Variation: Of her attempts to develop a slower leg-break, Glenn told The Cricketer in June: “It has come on really well and it feels like it’s just part of my game now. Obviously, every now and then it won’t come off but it’s a good part of my game. Now, I’m just looking to move onto the next thing." She is a cricketer constantly looking to improve, unwilling to merely achieve. That desire to better herself will ensure Glenn is among the elite for many years to come. "I’m trying to learn how to do that so that further down the line I have a greater range of options, depending on the batter," she added. A scary prospect.

Line and length: There are plenty of tidy pace-off bowlers in the Rockets ranks, which means Sciver can feel confident of throwing the ball to anyone. Choosing when to deploy herself will be among those dilemmas. Bryce is another fast-medium options, while the spin options include the more attacking Nancy Harman, who has a six-for in her back pocket.

Ten-ball over candidate: Lucy Higham has the best economy rate in the CE Cup, with her only four overs of the competition having gone for just 10 runs. Bryce is also a candidate, having taken five wickets and gone at 5.10 an over.

Problem areas: If Rockets lost Brunt at any stage then this attack can certainly be got at if the ball doesn't turn which you wouldn't expect it to do at Trent Bridge. The England quick is the glue that holds the battery together and while her class cannot be disputed, her presence in the line-up does mask over its lack of depth.


Gun fielder: Few will be more enthusiastic in the field than Brunt, who will throw herself across the outfield without a care in the world. That commitment of course saw her suffer a black eye on the way to England secured the T20 World Cup in 2009, but it hasn't deterred her. If you had any concerns, check out her running diving catch to dismiss Shafali Verma in the one-off Test at Bristol.

Who takes the gloves?: Priest wasn't enlisted to sit on the boundary on July and August afternoon: she will be taking up station behind the stumps. Only Alyssa Healy and Sarah Taylor have more dismissals in women's T20Is, with Priest having reached her 72 in 75 internationals, faster than either of the pair above her.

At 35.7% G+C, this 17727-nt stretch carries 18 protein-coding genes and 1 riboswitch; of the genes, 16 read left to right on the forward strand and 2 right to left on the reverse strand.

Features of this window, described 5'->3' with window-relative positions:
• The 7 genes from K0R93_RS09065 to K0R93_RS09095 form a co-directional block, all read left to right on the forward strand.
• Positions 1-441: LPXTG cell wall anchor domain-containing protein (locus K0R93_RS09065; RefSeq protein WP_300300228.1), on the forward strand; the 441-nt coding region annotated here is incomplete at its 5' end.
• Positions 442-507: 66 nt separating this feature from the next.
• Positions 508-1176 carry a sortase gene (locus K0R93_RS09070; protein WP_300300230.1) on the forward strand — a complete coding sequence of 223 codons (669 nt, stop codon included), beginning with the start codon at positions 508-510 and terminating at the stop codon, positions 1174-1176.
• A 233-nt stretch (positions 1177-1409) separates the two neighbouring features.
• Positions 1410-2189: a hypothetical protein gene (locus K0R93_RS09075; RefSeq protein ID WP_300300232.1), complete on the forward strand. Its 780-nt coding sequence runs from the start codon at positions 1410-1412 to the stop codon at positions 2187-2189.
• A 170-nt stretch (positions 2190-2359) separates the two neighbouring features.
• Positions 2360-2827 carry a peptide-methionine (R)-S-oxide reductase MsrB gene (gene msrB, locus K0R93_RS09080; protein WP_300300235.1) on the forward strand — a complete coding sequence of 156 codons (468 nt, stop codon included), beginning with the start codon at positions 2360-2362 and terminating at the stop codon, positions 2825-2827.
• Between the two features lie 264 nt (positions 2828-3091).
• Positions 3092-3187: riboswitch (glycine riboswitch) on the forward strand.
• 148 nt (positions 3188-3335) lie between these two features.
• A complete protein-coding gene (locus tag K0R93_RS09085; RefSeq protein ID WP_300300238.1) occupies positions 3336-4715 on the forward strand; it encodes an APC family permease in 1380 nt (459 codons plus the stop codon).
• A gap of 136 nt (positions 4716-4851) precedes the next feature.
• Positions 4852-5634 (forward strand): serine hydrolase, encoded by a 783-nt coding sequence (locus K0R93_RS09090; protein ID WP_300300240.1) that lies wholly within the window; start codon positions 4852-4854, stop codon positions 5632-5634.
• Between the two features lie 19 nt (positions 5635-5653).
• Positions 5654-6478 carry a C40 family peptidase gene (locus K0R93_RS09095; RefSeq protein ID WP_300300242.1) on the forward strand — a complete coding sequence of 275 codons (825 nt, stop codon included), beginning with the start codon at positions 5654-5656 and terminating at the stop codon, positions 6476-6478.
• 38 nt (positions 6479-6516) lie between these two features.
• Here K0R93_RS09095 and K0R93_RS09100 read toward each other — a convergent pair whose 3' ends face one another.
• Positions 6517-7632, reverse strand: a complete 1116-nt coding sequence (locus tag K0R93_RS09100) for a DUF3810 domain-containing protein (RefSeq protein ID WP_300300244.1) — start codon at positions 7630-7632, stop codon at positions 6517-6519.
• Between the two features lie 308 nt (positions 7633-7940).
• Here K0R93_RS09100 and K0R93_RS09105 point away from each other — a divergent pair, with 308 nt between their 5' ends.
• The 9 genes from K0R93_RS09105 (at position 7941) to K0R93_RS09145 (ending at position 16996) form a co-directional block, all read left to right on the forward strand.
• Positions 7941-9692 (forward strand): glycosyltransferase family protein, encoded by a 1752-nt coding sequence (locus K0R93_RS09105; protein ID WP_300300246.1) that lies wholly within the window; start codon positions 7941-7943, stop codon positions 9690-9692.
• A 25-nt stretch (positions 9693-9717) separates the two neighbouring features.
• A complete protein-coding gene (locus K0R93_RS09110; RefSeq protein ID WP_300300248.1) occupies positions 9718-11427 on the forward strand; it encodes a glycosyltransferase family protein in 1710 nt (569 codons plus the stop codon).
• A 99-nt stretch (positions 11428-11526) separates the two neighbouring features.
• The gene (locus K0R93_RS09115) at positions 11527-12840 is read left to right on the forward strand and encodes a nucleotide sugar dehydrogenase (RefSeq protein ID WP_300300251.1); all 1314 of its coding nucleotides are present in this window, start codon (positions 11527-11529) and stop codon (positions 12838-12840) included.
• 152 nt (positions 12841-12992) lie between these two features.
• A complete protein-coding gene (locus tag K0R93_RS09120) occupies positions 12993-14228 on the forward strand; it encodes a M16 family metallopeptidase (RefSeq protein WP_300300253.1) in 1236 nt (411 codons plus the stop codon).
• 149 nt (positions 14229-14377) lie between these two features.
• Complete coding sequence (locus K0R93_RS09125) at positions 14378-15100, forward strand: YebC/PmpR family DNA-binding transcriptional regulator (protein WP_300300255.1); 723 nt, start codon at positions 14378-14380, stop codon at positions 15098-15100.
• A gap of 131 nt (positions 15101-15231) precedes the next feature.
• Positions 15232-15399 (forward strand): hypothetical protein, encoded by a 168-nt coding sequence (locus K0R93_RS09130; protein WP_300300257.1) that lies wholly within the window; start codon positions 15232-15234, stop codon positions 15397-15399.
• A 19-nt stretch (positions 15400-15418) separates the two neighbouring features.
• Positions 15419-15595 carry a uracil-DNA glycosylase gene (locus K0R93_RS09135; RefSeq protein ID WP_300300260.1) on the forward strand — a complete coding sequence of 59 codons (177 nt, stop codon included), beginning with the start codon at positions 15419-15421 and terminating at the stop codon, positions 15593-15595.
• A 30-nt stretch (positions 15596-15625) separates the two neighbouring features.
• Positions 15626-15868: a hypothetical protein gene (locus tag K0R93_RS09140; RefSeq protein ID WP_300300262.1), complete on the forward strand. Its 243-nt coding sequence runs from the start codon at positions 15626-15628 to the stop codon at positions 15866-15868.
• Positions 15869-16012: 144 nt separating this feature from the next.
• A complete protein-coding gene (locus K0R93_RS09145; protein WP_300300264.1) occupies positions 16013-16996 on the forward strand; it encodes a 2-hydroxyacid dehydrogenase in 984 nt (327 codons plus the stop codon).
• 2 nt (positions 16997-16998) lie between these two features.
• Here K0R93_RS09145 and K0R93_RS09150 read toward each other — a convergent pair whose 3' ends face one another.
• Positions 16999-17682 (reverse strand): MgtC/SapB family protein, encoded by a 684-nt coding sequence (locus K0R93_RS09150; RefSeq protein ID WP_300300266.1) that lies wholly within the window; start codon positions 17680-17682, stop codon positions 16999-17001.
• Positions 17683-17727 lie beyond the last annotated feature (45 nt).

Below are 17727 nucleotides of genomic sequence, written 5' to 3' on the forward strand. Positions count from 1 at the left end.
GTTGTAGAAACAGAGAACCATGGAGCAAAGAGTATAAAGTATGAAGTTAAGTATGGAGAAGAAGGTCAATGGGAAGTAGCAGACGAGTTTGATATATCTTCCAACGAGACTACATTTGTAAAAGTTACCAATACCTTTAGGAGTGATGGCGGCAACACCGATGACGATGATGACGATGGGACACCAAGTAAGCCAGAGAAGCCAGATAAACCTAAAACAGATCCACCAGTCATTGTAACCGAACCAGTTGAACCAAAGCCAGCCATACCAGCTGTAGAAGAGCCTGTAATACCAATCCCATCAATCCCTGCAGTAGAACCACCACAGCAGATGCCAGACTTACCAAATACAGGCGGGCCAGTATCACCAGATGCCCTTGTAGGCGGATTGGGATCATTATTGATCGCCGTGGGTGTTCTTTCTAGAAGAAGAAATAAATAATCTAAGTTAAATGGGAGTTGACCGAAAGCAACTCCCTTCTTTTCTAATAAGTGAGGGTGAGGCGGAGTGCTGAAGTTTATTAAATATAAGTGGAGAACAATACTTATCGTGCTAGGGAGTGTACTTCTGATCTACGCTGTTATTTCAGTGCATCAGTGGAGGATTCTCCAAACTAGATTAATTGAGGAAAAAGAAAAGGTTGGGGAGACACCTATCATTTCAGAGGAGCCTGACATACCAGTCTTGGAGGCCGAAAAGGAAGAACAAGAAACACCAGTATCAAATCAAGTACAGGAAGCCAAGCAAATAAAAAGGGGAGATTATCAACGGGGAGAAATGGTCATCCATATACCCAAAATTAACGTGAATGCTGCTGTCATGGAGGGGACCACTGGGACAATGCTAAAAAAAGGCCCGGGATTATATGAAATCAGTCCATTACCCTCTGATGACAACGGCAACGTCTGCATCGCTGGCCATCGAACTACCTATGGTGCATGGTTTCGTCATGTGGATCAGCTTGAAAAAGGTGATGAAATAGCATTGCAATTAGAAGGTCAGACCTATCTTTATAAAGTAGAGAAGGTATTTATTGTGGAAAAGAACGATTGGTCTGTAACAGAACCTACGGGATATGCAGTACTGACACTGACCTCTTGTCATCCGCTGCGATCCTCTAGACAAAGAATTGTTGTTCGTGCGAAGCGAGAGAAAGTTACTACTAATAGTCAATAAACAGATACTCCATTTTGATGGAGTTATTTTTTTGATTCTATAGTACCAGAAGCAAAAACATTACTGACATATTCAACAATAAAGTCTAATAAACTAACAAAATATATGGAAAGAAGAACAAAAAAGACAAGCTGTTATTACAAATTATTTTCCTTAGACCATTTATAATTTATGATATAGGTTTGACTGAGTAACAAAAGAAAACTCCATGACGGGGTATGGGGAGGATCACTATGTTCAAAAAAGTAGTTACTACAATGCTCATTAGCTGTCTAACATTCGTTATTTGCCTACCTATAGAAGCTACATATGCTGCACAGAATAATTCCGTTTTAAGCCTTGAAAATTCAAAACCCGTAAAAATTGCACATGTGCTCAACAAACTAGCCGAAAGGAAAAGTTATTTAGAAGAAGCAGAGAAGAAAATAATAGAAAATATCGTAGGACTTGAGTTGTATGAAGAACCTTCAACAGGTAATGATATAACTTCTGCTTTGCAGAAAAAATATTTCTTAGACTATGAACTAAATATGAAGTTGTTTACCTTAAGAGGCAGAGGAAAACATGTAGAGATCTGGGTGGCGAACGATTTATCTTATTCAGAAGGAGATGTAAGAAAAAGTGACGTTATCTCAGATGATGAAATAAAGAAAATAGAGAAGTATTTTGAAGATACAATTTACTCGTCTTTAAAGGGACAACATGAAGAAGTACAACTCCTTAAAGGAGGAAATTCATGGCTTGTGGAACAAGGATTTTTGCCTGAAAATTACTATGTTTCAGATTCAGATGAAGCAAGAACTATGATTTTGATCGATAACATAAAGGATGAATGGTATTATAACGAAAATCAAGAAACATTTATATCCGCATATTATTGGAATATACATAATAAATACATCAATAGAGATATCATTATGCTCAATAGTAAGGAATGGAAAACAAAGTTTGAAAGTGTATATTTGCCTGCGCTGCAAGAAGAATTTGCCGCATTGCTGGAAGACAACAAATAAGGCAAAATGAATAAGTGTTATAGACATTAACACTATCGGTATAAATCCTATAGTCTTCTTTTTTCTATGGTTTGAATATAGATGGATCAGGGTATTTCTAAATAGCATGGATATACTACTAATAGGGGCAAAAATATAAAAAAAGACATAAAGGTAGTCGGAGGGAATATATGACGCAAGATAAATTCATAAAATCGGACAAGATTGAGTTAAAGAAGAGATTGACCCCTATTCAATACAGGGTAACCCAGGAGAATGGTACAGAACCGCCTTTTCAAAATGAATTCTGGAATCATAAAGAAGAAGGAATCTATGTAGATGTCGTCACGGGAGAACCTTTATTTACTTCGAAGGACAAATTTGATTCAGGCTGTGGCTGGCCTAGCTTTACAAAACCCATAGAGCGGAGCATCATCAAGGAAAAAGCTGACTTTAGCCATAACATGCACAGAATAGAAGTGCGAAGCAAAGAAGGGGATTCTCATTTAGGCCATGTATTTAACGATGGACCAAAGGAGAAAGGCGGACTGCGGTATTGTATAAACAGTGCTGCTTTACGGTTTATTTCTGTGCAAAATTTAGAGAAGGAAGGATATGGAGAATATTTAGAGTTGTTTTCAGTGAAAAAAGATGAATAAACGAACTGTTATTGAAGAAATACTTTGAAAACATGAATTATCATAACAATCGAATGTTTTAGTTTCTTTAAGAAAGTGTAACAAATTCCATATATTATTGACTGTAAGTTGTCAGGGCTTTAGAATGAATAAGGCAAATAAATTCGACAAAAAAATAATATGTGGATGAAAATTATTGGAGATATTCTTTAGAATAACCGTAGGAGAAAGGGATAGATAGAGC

Changes from 2020: Rockets weren't perhaps the hardest hit by the string of overseas replacements but it nonetheless leaves a hole in their squad. Elyse Villani, Sophie Molineux and Annabel Sutherland would have been welcome arrivals. Graham, Johnson and Priest are better replacements than some other teams have been able to manage, it must be said.

Ground: Trent Bridge. A fresh pitch in Nottingham should make for a run-fest. Just three women's T20s have taken place on this ground, two of which involved Loughborough Lightning. They lost to South East Stars earlier this summer after making just 107 batting first having two years previous won chasing down 123 with 3.5 overs to spare. The first game was featured the Rockets' Priest (who did not bat) as New Zealand thumped India after scoring 145 in their 20 overs. Historically, conditions haven't always assisted swing or spin bowlers. In men's T20s, no ground on the roster has a higher runs-per-over (8.51) or runs were wicket average (25.51).


Nat Sciver comes into The Hundred in prime form

Sound from the ground: DJ Charlie Burley will be attempting to ensure the atmosphere has a local feel as he entrenches himself within the squad to help deliver a personal and upbeat playlist. Live music will be provided by singer-songwriter Jeurb, genre-defying London duo Ider and dirty guitar-playing Zuzu from Liverpool.

Fixtures: July 24 - Southern Brave (h); July 26 - Northern Superchargers (h); July 29 - London Spirit (a); August 1 - Birmingham Phoenix (a); August 7 - Welsh Fire (a); August 8 - Oval Invincibles (a); August 13 - Birmingham Phoenix (h); August 15 - Manchester Originals (h)

Squad: Katherine Brunt, Nat Sciver, Kathryn Bryce, Abbey Freeborn, Nancy Harman, Lucy Higham, Michaela Kirk, Ellie Mitchell, Heather Graham, Sammy-Jo Johnson, Rachel Priest, Ella Claridge, Emily Windsor

Possible XI: Ella Claridge, Rachel Priest, Nat Sciver, Kathryn Bryce, Heather Graham, Emily Windsor, Sammy-Jo Johnson, Michaela Kirk, Katherine Brunt, Sarah Glenn, Nancy Harman


Birmingham Phoenix - men

Birmingham Phoenix - women

London Spirit - men

London Spirit - women

Manchester Originals - men

Manchester Originals - women

Northern Superchargers - men

Northern Superchargers - women

Oval Invincibles - men

Oval Invincibles - women

Southern Brave - men

Southern Brave - women

Trent Rockets - men

Welsh Fire - men

Welsh Fire - women